He states that recent protests have been markedly different than those of earlier decades, in the behavior of the protesters, the media coverage and the police response. The media, he asserts, is “deliberately manipulating people by word choice,” in particular the “claim that everything is a ‘peaceful protest.’ Riots, mobs marching the streets and attacking people, or ‘counter-protestors’ throwing rocks and bottles are not ‘peaceful,’” he exclaims, adding that the media further manipulates society by under reporting the amount of violence happening at the protests. Although protests and counter protests are often violent, many times the injuries inflicted on non-protesters happen in the aftermath after the riot has been broken up and police have left the area, he explains.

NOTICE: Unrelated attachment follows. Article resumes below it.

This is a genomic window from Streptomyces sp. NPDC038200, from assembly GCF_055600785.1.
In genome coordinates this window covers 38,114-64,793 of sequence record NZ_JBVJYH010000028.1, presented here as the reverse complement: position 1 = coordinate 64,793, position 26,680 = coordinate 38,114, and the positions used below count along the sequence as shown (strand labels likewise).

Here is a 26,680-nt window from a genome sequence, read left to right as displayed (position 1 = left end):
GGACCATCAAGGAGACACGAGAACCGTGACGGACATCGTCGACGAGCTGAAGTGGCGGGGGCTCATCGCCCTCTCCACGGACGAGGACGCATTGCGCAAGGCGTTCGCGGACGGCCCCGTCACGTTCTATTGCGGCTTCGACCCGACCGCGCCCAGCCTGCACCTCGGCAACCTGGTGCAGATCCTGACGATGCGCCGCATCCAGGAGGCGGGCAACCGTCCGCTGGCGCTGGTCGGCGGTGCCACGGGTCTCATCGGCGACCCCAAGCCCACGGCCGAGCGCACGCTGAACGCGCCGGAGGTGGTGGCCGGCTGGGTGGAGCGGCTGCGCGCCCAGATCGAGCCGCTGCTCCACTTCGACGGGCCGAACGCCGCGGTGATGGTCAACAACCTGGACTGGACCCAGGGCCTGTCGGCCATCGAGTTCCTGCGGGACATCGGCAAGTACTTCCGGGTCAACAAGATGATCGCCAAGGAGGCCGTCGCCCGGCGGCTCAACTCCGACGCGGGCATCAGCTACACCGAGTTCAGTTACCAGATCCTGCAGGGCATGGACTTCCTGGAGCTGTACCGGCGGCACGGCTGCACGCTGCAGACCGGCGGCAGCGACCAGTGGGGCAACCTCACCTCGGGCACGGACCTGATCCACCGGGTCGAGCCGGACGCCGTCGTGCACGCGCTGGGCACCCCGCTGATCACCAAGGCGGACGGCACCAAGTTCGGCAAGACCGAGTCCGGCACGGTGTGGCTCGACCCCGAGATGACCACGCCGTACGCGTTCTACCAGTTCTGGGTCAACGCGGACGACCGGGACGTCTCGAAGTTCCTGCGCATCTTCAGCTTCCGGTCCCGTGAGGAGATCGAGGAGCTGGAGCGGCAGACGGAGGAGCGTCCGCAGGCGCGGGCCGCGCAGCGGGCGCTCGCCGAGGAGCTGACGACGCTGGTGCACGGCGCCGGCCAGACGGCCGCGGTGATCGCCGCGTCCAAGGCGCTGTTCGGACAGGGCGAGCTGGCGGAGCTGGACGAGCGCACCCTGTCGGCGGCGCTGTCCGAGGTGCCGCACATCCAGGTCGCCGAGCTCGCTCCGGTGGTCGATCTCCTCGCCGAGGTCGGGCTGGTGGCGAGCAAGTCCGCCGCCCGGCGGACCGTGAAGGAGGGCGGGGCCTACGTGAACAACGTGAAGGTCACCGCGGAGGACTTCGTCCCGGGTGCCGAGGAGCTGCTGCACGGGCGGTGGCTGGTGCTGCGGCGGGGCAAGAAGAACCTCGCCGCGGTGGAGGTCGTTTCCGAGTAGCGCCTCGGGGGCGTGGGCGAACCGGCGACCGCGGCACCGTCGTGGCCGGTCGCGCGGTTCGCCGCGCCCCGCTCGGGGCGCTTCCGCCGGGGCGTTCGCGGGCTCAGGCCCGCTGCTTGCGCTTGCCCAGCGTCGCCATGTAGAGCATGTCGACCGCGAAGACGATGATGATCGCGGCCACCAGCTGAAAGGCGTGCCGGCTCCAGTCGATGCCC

Conditions are worse than you are being told in the news and MacYoung warns repeatedly about failing to leave riot-stricken areas. Shoppers, diners and other patrons in businesses attacked by rioters must get away from windows, and bear in mind that going out the front door means trying “to navigate through a pack of pissed off, self-righteous people.” Commercial deliveries have to come in by a back door, he advises, and under threat, the patrons can escape the same way. In a typically colorful MacYoung analogy, he stresses, “DO NOT ‘prairie dog.’ That is the term I use to describe the behavior of only moving a short distance, stopping, and turning around to watch. This includes, as many people do, running into a store and watching through the window…In real life, bullets travel and go through glass,” he warns.